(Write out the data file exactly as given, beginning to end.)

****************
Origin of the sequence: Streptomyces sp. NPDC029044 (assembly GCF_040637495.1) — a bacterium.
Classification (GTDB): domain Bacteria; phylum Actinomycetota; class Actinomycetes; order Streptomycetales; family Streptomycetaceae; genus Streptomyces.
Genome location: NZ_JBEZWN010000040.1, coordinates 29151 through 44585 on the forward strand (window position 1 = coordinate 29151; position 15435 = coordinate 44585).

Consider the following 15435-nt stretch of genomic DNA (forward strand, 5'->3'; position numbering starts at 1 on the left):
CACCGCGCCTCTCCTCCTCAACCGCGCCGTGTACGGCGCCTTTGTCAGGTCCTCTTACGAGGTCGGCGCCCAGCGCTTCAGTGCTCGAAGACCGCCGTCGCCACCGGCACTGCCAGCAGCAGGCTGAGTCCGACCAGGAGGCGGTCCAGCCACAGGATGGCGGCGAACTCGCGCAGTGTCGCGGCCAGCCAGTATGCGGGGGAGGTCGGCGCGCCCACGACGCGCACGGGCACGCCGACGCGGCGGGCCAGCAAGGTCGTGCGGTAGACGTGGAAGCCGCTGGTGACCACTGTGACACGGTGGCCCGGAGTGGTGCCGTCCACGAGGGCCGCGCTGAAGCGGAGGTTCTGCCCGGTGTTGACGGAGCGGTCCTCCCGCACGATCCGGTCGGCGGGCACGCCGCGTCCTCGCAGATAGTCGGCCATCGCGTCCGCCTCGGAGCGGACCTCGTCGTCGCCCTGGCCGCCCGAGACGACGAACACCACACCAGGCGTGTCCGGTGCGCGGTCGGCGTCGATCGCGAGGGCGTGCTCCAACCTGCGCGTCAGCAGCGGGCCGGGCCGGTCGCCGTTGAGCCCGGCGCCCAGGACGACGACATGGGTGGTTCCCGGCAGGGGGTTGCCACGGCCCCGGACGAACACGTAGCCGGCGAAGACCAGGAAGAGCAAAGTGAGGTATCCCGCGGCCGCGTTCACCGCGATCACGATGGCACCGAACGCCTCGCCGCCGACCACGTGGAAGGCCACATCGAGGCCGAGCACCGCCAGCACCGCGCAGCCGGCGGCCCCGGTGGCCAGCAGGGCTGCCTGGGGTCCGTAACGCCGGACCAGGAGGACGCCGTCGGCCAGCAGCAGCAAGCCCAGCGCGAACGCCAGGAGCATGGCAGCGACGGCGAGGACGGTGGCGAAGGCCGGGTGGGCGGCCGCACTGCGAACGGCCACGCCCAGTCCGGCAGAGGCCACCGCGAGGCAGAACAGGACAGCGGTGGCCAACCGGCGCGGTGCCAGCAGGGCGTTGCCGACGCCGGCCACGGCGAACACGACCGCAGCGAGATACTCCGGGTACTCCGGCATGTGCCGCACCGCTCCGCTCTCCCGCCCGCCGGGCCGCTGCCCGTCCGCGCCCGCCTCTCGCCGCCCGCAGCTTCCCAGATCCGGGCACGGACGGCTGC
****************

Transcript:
Origin of the sequence: Streptomyces sp. NPDC029044 (assembly GCF_040637495.1) — a bacterium.
Classification (GTDB): domain Bacteria; phylum Actinomycetota; class Actinomycetes; order Streptomycetales; family Streptomycetaceae; genus Streptomyces.
Genome location: NZ_JBEZWN010000040.1, coordinates 29151 through 44585 on the forward strand (window position 1 = coordinate 29151; position 15435 = coordinate 44585).

Consider the following 15435-nt stretch of genomic DNA (forward strand, 5'->3'; position numbering starts at 1 on the left):
CACCGCGCCTCTCCTCCTCAACCGCGCCGTGTACGGCGCCTTTGTCAGGTCCTCTTACGAGGTCGGCGCCCAGCGCTTCAGTGCTCGAAGACCGCCGTCGCCACCGGCACTGCCAGCAGCAGGCTGAGTCCGACCAGGAGGCGGTCCAGCCACAGGATGGCGGCGAACTCGCGCAGTGTCGCGGCCAGCCAGTATGCGGGGGAGGTCGGCGCGCCCACGACGCGCACGGGCACGCCGACGCGGCGGGCCAGCAAGGTCGTGCGGTAGACGTGGAAGCCGCTGGTGACCACTGTGACACGGTGGCCCGGAGTGGTGCCGTCCACGAGGGCCGCGCTGAAGCGGAGGTTCTGCCCGGTGTTGACGGAGCGGTCCTCCCGCACGATCCGGTCGGCGGGCACGCCGCGTCCTCGCAGATAGTCGGCCATCGCGTCCGCCTCGGAGCGGACCTCGTCGTCGCCCTGGCCGCCCGAGACGACGAACACCACACCAGGCGTGTCCGGTGCGCGGTCGGCGTCGATCGCGAGGGCGTGCTCCAACCTGCGCGTCAGCAGCGGGCCGGGCCGGTCGCCGTTGAGCCCGGCGCCCAGGACGACGACATGGGTGGTTCCCGGCAGGGGGTTGCCACGGCCCCGGACGAACACGTAGCCGGCGAAGACCAGGAAGAGCAAAGTGAGGTATCCCGCGGCCGCGTTCACCGCGATCACGATGGCACCGAACGCCTCGCCGCCGACCACGTGGAAGGCCACATCGAGGCCGAGCACCGCCAGCACCGCGCAGCCGGCGGCCCCGGTGGCCAGCAGGGCTGCCTGGGGTCCGTAACGCCGGACCAGGAGGACGCCGTCGGCCAGCAGCAGCAAGCCCAGCGCGAACGCCAGGAGCATGGCAGCGACGGCGAGGACGGTGGCGAAGGCCGGGTGGGCGGCCGCACTGCGAACGGCCACGCCCAGTCCGGCAGAGGCCACCGCGAGGCAGAACAGGACAGCGGTGGCCAACCGGCGCGGTGCCAGCAGGGCGTTGCCGACGCCGGCCACGGCGAACACGACCGCAGCGAGATACTCCGGGTACTCCGGCATGTGCCGCACCGCTCCGCTCTCCCGCCCGCCGGGCCGCTGCCCGTCCGCGCCCGCCTCTCGCCGCCCGCAGCTTCCCAGATCCGGGCACGGACGGCTGC